You quite literally have nothing to lose.

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6 thoughts on “Cybersecurity Recruiters: Your Failures Explained

  1. Sigh. Where to begin?

    As an experienced cybersecurity person struggling to find a new position, I have been totally frustrated with the whole thing.

    You already touched on a lot of issues I’ve seen. Job titles/descriptions that don’t match. Sometimes badly. One company was looking for a security engineer, but decided to call it an “information security officer”, so I wasted my time interviewing for the position. Or companies calling a lead security engineer a security manager, etc.

    Recruiters are a problem. To many, even after reading my LinkedIn profile (which matches my resume), still come to me with positions that don’t fit me. Too often being a hands-on role when I’m a manager/consultant, or entry level roles. I spent a frustrating amount of time with one person explaining why an “information security manager” is NOT the same thing as an “information security program manager” (program manager as in projects…)

    Hiring managers aren’t always better. Too many have turned me away or down because they felt I was “too much/not enough” of something. I’m not f*ing porridge. I’m pretty selfcritical of myself. If I think the position is beyond my abilities/skills, I won’t even apply. Also sucks is after having what I thought was a great interview, to learn I’m not moving to the next level.

    And sometimes when I see who does get the positions I want (LinkedIn is a real help here), I have to scratch my head and wonder at times. I guess some people are better at selling themselves then I am. [while I don’t like not getting certain jobs, when I see the person who got it is as good or even better, I can’t be too upset.]

  2. My Brothers – I was just about to write a post on precisely the same topic. I now just spend 10 minutes max on background checks. Flaky IP addresses, virtual redirects to burner phones, addresses in ludicrously expensive districts, suspect past careers (the latest was top salesman at a banana factory in Tanzania), he has lived in Bedford for the last 7 years so I am not sure when he dashed off to sell bananas. The list goes on and on. I thought I was one of a few getting incredible offers that fit my profile perfectly – I made the active switch to search for full time employment as I think
    I need a tasty enterprise challenge. I was deep in a research project which I never want to experience again and am unable to even mention in a post or blog. I started out with a ton of great options but still no final deal. I do not hand out my number or CV (I even wrote my last post on the subject – how recruiters should be secure on LinkedIn!!) hilarious… so I am very frustrated and luckily have direct connections at AWS etc. but that is NOT the point. I got a fake message from someone who said they were from AWS – she sent me a perfect job. I have worked with AWS for many years – I know the servers, mail lists etc…the mail bounced of course but I was asked to send the headers in a forwarded mail. And on and on it goes. I even now have been advised by the powers that be to send data etc.. why should we do their dirty work? Screw that. I wrote a scathing post about Facebooks horribly unprofessional management of customer data and was told to remove it. You also made an excellent point about people not really knowing what we do – it all seems so trendy and exciting- I have also had similar experiences with potential employers- I try and explain the finer aspects but when I start warning them of what might be at the end of some paths I have the feeling they have not really investigated how dangerous this work is in some special cases. No one wants to take responsibility for major breaches and I for one have decided to step out of this branch before my hands get badly burnt. Curiosity killed the cat. I prefer to be the smart dog that barks and wags his tail. I am returning to game production and AR entertainment – my son wants me to work on Minecraft AR… lets see. But first some fun and laughter.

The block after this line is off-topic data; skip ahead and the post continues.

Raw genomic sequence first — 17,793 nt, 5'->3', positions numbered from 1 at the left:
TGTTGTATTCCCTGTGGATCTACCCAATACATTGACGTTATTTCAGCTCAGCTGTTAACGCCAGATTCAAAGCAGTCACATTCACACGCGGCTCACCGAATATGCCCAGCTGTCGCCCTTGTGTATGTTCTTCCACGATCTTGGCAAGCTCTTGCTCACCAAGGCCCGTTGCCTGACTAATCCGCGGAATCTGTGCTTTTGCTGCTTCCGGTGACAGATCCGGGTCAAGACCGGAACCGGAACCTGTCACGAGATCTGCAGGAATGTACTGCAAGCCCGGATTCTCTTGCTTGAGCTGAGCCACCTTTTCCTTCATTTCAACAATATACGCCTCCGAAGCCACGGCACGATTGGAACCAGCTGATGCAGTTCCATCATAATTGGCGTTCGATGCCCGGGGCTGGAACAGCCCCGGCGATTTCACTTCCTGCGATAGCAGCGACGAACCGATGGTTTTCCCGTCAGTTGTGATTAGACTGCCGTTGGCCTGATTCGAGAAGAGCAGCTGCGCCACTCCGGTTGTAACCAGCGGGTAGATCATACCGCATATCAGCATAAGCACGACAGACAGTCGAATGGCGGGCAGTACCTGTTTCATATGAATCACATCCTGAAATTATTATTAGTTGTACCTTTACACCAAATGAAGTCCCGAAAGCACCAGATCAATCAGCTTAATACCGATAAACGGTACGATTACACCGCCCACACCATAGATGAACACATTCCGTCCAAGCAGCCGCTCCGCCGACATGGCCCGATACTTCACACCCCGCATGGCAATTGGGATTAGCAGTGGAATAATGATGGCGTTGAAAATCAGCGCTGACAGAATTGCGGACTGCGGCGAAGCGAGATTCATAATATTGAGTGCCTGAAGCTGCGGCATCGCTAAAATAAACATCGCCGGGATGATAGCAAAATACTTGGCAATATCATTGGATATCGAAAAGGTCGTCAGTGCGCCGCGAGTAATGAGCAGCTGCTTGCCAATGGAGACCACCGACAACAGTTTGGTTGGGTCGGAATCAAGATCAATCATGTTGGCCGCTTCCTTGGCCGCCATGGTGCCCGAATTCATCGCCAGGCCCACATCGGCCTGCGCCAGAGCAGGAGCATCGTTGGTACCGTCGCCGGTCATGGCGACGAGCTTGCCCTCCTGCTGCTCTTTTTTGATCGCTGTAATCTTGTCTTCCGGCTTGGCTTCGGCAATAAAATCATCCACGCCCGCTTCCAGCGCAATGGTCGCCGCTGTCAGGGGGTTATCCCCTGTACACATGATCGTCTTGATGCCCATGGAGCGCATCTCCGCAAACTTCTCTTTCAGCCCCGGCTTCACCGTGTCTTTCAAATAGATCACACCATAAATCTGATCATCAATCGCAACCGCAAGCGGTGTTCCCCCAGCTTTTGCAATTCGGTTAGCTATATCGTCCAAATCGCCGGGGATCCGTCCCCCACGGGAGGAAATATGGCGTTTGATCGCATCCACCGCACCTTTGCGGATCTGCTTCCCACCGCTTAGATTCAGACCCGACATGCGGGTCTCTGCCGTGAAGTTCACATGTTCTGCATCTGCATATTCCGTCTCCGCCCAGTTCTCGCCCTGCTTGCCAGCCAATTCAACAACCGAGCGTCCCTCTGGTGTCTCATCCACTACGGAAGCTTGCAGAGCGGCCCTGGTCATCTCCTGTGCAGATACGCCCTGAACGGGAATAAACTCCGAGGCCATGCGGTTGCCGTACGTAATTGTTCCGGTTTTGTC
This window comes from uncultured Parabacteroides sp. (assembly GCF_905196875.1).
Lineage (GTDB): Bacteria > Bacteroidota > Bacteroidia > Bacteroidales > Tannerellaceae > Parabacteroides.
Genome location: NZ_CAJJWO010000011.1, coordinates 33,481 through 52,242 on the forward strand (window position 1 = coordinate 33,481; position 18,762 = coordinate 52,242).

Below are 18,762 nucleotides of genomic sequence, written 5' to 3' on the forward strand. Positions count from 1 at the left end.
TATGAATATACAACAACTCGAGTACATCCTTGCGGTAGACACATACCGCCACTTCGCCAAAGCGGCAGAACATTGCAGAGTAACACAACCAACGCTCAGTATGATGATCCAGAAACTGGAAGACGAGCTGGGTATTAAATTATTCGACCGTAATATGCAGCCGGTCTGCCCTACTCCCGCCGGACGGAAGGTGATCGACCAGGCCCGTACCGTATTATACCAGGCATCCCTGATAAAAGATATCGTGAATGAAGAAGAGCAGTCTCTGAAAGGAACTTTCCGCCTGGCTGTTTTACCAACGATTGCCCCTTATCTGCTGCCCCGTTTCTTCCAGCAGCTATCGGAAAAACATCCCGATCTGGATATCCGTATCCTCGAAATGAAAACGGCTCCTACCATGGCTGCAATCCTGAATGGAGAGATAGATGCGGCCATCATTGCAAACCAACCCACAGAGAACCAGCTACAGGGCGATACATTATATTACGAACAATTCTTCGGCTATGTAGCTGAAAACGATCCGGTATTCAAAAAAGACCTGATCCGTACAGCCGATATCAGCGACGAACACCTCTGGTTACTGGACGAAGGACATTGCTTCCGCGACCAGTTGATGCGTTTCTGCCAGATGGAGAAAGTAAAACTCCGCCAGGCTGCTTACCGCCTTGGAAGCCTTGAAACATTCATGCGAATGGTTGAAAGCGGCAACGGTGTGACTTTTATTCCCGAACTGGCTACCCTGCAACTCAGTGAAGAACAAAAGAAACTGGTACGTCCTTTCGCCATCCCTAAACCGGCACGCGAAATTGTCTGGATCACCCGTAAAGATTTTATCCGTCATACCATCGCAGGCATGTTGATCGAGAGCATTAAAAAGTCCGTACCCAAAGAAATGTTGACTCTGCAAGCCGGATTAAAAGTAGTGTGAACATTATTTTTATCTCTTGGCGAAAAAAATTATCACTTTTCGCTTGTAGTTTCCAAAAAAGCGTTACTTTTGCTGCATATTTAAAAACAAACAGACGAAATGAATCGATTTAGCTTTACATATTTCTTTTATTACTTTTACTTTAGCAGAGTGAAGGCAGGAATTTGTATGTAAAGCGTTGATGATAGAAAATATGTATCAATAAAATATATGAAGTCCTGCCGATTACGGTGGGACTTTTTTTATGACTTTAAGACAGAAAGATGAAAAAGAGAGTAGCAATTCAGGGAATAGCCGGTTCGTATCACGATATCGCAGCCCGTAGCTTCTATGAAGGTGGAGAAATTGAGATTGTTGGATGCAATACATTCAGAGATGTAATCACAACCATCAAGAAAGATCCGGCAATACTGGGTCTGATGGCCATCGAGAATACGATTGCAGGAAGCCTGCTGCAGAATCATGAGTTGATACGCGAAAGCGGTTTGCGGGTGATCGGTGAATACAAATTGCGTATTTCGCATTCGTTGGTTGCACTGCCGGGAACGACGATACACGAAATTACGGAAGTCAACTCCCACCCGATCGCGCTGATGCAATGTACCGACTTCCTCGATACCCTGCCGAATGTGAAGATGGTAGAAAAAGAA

3. I run a security staffing firm. Here is my take.

    More often than not, here are the problems we see with cybersecurity recruiting in general:

    1) Recruiters tasked with hiring security people are recruiting generalists, not specialized in security, so they don’t understand the terminology and don’t understand the right questions to ask of candidates.

    2) Hiring managers are so busy they don’t have (or take) the time to interview candidates quickly. Security candidates are in high-demand and if the hiring process takes too long, a company’s competitors will snatch those candidates up.

    3) There is often a fundamental mismatch between job responsibilities, required experienced, and salaries.

    4) Job descriptions have too many requirements and are too inflexible. If your “must have” section of a job description is longer than 5-10 lines, chances are you’re asking for too much.

    5) Recruiters don’t understand there is a difference between recruiting security candidates and the closest thing, which would probably be IT candidates. Security candidates don’t put their resumes/CVs on job boards for the most part, so you need to have a unique approach to reach these people. When every candidate is a passive candidate, there are certain steps you need to take to reach these folks.

    -Pete Strouse, InfoSec Hires

    • Agree with everything you said. Your points are spot on and what I see and have said with others.

      On #4, I usually say that “must haves” should be no more than 2, 3 tops. Everything else should be “nice to haves”. I hate doing an interview with them pulling something up as a ‘must have item’ that wasn’t even noted as such.

      Frankly I wish I could find a recruiter like you here in my area.